Gov. Janet Mills has announced that Maine has rescheduled its June 9 primary to July 14 over concerns that in-person voting could further the spread of the coronavirus.
Mills said she was working with Maine Secretary of State Matthew Dunlap, local election officials and the state’s political parties on the plan to postpone the primary.
She said the state would try to reduce person-to-person contact by promoting absentee voting and perhaps using federal funds to put up protective barriers, such as the screens used in many retail stores, to protect voters and election officials in some polling places.
Dunlap said his office is prepared for the possibility that the primary might be absentee-ballot only if municipalities can’t staff polling places. He said his office might also be short-staffed because of COVID-19, the disease caused by the coronavirus. “Our principal goal here is to make sure there is no doubt about the integrity or outcomes of our elections,” Dunlap said.
Maine voters can already request an absentee ballot for the primary. Voters will have until two days before the new primary date to request and cast an absentee ballot, and they will be able to change their party registration until 15 days before the election.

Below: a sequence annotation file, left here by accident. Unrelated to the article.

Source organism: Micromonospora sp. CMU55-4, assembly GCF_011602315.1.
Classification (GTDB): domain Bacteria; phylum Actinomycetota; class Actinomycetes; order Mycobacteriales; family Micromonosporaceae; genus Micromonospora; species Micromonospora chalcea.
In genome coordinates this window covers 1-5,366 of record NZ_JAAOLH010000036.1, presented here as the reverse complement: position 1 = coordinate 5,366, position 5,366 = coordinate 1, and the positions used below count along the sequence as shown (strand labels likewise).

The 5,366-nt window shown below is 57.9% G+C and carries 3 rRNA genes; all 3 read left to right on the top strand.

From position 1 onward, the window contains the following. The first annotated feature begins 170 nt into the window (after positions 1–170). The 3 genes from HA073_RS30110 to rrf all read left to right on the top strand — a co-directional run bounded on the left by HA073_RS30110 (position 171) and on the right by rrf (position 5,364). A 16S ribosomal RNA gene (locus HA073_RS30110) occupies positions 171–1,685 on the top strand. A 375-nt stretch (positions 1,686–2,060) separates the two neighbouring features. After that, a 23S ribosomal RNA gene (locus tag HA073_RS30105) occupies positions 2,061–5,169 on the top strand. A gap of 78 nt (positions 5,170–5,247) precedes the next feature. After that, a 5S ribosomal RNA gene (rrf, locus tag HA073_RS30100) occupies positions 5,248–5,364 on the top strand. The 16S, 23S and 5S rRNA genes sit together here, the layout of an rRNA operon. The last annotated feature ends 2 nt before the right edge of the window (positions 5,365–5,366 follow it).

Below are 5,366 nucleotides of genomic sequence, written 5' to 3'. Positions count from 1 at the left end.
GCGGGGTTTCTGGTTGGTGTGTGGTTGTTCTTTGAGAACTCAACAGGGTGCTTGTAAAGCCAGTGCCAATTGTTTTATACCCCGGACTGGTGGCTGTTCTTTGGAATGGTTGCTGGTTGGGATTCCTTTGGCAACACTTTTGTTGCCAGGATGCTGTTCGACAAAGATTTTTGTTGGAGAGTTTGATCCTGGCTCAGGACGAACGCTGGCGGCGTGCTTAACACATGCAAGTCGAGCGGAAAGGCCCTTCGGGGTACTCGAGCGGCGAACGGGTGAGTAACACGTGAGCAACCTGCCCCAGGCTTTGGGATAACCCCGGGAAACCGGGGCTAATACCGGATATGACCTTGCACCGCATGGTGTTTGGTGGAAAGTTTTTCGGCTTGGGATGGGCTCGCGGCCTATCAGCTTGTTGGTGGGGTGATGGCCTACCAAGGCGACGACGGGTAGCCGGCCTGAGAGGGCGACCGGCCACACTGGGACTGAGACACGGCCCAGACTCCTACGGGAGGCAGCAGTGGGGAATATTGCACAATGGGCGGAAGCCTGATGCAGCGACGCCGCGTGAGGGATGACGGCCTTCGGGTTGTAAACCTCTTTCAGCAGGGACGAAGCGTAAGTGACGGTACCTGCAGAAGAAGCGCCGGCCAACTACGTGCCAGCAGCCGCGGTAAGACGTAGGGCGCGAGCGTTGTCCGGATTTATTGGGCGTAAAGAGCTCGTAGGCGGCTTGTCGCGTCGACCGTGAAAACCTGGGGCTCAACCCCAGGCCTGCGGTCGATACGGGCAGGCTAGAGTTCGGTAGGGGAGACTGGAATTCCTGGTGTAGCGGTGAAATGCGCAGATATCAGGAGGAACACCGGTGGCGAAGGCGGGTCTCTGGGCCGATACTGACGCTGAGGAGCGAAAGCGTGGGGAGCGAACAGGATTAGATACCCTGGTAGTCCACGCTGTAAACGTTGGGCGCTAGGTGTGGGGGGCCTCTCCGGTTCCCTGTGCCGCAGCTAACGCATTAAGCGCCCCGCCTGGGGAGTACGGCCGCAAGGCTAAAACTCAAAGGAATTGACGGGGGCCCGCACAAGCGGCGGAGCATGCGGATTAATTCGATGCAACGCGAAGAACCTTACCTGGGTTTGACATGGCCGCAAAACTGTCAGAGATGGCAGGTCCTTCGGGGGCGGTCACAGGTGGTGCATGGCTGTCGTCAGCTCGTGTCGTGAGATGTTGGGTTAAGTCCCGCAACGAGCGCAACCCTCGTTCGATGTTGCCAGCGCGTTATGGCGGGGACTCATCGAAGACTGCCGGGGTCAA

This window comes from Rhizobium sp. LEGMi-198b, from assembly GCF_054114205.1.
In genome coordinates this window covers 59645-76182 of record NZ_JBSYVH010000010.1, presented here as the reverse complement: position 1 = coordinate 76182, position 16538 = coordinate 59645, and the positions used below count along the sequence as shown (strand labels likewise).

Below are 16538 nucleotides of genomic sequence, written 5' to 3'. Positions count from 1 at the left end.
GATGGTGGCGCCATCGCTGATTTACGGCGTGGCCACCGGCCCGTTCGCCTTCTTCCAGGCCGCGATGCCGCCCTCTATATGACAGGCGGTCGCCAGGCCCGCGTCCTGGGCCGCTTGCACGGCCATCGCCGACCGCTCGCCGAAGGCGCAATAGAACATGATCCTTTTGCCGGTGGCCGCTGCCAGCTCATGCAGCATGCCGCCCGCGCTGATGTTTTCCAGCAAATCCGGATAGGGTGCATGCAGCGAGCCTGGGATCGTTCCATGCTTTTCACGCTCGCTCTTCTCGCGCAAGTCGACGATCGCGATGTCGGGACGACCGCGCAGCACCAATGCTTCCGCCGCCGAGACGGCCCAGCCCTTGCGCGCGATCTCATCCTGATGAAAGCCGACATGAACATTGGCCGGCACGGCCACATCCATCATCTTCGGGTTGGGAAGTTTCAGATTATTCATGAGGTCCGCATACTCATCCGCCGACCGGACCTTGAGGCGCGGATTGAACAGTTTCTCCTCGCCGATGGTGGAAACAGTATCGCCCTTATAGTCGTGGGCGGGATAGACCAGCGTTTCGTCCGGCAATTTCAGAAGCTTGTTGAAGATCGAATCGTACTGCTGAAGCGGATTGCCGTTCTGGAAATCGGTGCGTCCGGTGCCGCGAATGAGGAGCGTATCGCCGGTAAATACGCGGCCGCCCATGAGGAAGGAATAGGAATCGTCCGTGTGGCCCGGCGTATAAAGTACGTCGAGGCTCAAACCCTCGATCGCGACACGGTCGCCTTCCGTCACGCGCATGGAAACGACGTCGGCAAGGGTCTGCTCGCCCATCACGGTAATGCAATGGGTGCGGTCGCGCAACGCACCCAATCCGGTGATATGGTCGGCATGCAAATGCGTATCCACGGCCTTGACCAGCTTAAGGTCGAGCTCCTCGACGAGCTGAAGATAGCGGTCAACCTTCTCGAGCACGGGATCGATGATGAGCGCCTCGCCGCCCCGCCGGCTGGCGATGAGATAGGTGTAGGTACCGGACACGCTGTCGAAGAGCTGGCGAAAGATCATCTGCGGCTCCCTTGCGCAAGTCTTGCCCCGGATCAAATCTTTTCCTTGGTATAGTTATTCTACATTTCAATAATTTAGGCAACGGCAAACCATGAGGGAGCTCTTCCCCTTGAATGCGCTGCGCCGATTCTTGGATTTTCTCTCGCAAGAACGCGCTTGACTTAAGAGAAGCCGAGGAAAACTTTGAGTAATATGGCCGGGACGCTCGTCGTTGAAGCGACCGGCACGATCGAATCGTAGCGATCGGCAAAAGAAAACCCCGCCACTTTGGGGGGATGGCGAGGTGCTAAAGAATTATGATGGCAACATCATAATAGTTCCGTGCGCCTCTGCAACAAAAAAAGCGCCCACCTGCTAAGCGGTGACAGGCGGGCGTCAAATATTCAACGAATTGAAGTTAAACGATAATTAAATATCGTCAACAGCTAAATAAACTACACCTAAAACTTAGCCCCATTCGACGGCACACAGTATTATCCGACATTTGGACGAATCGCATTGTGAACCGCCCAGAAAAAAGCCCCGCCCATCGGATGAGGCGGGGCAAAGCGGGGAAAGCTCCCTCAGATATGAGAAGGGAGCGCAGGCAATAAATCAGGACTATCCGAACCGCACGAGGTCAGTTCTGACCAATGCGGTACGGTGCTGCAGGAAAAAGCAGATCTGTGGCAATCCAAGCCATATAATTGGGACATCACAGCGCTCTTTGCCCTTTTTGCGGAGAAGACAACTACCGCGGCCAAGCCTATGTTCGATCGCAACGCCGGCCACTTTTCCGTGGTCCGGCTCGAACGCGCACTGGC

Several key races, including selection of party nominees for Congress, will be on the primary ballot. As many as 46 primary races for the Legislature will also be decided.
Democrats will be selecting someone to challenge incumbent U.S. Sen. Susan Collins, and Republican voters in Maine’s 2nd Congressional District will select a candidate to challenge incumbent Rep. Jared Golden, a Democrat from Lewiston.
When the Legislature adjourned quickly in March, it passed emergency legislation that broadly expanded the powers of the governor’s office to respond to the pandemic, including the ability to postpone or change how the primary is conducted. The special legislation did not give Mills the authority to alter the general election in November.